Document Type

Report

Publication Date

5-2019

Subjects

Electric bicycles -- Effect on reducing barriers to cycling, Electric bicycles

Abstract

Many cities have goals for reducing automotive VMT in order to reduce tailpipe emissions and to reduce congestion. Conventional cycling is a good solution, though its uptake has slowed in recent years in several cities, despite the implementation of greenways, bikeshare, and bike lines (Anderson and McLeod 2017). Electric bicycles (e-bikes) could be an effective new part of the solution to combat mode shift stagnation. The e-bike is a recently introduced mode of travel that is rapidly gaining in popularity throughout the United States.

The e-bike can offer a cheaper alternative to car travel (Popovich et al. 2014) and can provide users with an adequate level of physical activity intensity necessary to enhance health (Fishman and Cherry 2016). Riding an e-bike is rewarding and fun, is freeing for users with limited ability and mobility, and can even lead to a car-free household (Popovich et al. 2014; MacArthur et al. 2017, 2018; Jones, Harms, and Heinen 2016). It can be a useful tool to reduce CO2 emissions, urban noise and air pollution, and inner city traffic (Weiss et al. 2015). Lastly, e-bikes encourage users to cycle farther and more often than conventional bicycles (MacArthur et al. 2018), meaning that they offer the opportunity to multiply the benefits already available through conventional cycling. This white paper explores the potential e-bike effect on person miles traveled (PMT) and greenhouse gas emissions (GHG) in terms of CO2 for varying levels of e-bike mode share replacement. A model for PMT shift and GHG reduction potential is created for Portland, Oregon. Portland was selected for analysis because of the availability of regional transportation data, the extensiveness of the city’s bike network that would lend itself to e-bike uptake, and the authors’ familiarity with the city.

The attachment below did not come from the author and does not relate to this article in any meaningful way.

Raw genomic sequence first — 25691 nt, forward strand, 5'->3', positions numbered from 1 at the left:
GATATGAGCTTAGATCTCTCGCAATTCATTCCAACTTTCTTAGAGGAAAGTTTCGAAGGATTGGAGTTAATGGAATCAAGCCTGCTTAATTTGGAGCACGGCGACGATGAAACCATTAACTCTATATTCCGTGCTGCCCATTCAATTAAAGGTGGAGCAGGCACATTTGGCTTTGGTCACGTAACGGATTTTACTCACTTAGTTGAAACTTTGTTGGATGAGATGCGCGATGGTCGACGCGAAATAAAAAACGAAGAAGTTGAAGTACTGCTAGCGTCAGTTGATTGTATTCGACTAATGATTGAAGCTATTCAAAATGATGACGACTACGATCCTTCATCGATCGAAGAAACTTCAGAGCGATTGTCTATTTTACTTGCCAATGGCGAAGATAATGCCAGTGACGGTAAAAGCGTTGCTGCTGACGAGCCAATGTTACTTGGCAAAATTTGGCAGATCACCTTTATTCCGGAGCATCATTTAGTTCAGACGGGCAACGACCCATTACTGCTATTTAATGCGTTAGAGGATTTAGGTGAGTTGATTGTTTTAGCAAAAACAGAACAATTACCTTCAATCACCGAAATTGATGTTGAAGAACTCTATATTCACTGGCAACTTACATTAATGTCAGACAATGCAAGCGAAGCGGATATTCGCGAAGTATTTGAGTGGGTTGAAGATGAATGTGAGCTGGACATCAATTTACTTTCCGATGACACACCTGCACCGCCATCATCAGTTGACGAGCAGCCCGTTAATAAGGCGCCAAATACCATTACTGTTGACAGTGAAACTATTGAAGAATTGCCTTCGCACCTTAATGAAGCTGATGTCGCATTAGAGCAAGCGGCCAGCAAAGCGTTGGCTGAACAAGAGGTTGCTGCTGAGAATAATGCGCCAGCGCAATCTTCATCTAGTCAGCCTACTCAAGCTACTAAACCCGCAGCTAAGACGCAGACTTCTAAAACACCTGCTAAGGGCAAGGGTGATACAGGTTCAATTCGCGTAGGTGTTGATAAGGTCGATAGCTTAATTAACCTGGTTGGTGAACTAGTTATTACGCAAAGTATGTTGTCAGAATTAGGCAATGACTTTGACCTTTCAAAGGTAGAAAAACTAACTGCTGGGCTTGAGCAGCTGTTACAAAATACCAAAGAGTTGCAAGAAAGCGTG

Description

This paper was prepared by the Transportation Research and Education Center (TREC) at Portland State University, and lead by research team members behind the LEVER Initiative.

Persistent Identifier

https://archives.pdx.edu/ds/psu/29189

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